twenty minutes a day. He was lobbying to use those allotted minutes early in the morning before the start of school. I heard his mother rightly inform him that school was first and if he did well in school then he could play the iPad later. I listened to his frustration grow with each attempt to change his mother’s mind, but she was immovable. All of a sudden, the door opened and his little six-year-old feet stormed out of the bathroom. He made it about three steps down the hallway and then he began to cry. I noticed it was a unique cry. It didn’t appear to be a cry of disappointment or even anger. It was far softer. I sat on the bed and called him over to myself and placed him upon my knee. He laid his head on my shoulder with tears rolling down his cheeks as I asked, “Son, are you having bad thoughts about your Mommy?” He replied in a broken and weeping voice, “Yes, Daddy.” And I said, “Oh, Son, do you remember what we talked about last night during family worship?” He said, “Yes, Daddy.” And I proceeded to tell him again, “Christ’s shed blood for sinners is sufficient to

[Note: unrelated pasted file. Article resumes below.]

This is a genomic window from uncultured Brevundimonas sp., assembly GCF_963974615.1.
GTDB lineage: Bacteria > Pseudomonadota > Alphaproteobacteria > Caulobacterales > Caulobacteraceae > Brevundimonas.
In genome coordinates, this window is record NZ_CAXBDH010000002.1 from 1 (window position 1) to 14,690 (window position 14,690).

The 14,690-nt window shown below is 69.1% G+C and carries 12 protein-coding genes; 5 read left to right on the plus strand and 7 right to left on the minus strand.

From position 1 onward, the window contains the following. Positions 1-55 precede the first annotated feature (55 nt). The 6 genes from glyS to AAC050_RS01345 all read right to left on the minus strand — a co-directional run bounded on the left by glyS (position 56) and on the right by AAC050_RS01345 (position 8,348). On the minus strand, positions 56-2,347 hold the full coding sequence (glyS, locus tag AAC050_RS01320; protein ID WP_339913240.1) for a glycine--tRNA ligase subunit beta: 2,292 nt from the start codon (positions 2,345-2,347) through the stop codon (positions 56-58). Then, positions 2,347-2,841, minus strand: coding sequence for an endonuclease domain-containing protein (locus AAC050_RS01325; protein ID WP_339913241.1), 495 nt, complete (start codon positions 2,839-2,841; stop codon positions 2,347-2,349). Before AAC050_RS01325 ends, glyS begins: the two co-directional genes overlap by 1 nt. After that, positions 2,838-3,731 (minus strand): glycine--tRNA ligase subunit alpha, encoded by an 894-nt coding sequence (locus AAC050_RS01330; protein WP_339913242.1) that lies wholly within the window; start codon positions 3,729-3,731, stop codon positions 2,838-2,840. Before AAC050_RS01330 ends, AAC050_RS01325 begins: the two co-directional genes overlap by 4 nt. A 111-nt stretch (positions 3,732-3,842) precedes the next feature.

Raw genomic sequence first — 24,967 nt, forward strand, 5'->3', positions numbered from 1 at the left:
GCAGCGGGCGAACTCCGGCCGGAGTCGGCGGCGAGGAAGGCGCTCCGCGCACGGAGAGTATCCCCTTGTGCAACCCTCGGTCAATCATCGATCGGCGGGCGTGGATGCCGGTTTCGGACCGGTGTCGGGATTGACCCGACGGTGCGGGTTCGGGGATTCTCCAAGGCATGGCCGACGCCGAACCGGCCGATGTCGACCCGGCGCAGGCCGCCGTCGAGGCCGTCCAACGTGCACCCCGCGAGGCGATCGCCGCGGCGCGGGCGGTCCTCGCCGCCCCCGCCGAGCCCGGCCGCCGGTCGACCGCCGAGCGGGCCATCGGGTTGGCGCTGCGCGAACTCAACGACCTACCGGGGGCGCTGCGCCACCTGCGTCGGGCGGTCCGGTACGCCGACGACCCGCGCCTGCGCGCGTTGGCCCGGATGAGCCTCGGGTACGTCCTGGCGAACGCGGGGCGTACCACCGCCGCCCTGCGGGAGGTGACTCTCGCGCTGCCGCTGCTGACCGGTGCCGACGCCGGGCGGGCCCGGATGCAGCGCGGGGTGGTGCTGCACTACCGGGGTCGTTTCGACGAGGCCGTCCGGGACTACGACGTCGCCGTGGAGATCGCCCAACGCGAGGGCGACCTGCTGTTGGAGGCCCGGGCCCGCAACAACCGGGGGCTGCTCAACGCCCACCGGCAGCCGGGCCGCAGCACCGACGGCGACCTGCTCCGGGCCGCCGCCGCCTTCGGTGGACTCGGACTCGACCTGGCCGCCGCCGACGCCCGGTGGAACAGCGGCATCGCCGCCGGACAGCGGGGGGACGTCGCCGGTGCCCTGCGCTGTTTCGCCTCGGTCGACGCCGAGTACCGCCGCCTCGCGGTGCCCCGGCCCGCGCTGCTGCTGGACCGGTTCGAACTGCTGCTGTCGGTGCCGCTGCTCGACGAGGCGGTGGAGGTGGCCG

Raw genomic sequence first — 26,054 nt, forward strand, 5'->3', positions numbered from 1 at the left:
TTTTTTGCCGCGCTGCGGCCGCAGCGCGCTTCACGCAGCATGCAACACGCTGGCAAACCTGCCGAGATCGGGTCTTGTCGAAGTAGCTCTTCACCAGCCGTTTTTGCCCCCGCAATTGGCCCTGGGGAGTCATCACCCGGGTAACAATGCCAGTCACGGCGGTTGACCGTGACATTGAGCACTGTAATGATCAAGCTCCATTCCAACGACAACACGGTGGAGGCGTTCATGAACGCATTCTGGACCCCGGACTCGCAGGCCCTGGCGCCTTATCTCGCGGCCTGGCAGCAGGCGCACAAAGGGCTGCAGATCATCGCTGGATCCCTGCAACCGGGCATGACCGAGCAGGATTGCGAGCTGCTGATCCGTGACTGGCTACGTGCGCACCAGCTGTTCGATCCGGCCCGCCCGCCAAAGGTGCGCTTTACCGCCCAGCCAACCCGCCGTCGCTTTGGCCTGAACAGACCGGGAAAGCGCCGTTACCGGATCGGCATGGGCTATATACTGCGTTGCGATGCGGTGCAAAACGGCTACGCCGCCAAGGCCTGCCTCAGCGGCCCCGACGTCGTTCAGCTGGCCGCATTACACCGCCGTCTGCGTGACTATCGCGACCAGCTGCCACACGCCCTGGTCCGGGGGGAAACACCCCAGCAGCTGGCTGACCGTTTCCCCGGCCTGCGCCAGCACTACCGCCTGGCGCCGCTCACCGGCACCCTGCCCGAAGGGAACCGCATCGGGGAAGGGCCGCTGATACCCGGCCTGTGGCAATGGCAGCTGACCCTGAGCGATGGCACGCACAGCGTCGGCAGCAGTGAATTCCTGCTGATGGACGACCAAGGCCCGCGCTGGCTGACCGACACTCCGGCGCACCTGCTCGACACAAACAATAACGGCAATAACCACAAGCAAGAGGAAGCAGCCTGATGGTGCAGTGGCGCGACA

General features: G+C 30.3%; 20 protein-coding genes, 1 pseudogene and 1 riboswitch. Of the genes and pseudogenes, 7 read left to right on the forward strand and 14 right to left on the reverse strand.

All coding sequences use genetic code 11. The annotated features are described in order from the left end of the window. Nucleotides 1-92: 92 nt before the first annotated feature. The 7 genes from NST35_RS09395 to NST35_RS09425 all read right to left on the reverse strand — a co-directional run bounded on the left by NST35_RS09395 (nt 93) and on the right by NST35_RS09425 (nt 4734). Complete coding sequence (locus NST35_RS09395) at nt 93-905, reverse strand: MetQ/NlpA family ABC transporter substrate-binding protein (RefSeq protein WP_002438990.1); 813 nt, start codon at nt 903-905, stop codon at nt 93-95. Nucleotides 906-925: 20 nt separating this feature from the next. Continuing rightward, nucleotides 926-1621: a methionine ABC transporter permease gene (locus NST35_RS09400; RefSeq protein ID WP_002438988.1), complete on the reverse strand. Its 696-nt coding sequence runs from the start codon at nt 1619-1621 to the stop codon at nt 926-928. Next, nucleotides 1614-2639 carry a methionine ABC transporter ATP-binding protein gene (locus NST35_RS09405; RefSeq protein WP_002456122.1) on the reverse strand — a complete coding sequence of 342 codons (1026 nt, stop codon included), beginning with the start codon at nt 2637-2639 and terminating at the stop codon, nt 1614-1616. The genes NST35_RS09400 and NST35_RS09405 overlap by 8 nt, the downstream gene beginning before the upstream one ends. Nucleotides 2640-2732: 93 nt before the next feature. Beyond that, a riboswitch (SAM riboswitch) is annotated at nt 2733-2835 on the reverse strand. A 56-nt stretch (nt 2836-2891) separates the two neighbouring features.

FAMILY WORSHIP IS A MEANS OF GRACE AND THE BEST WAY I KNOW TO CENTER OUR HOMES CONSISTENTLY, REGULARLY, AND FAITHFULLY UPON CHRIST.
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cover over your sins, every bad thought you have ever had, including these. You just need to trust in him. How about we confess this sin to Christ and ask for forgiveness right now?” And he said, “OK, Daddy,” and we prayed and he confessed. Family worship is a means of grace and the best way I know to center our homes consistently, regularly, and faithfully upon Christ. Jason Helopoulos (ThM., Dallas Theological Seminary) is ordained in the PCA and is Associate Pastor at University Reformed Church, East Lansing, MI. He is the author of A Neglected Grace: Family Worship in the Christian Home and The New Pastor’s Handbook: Help and Encouragement for the First Years of Ministry.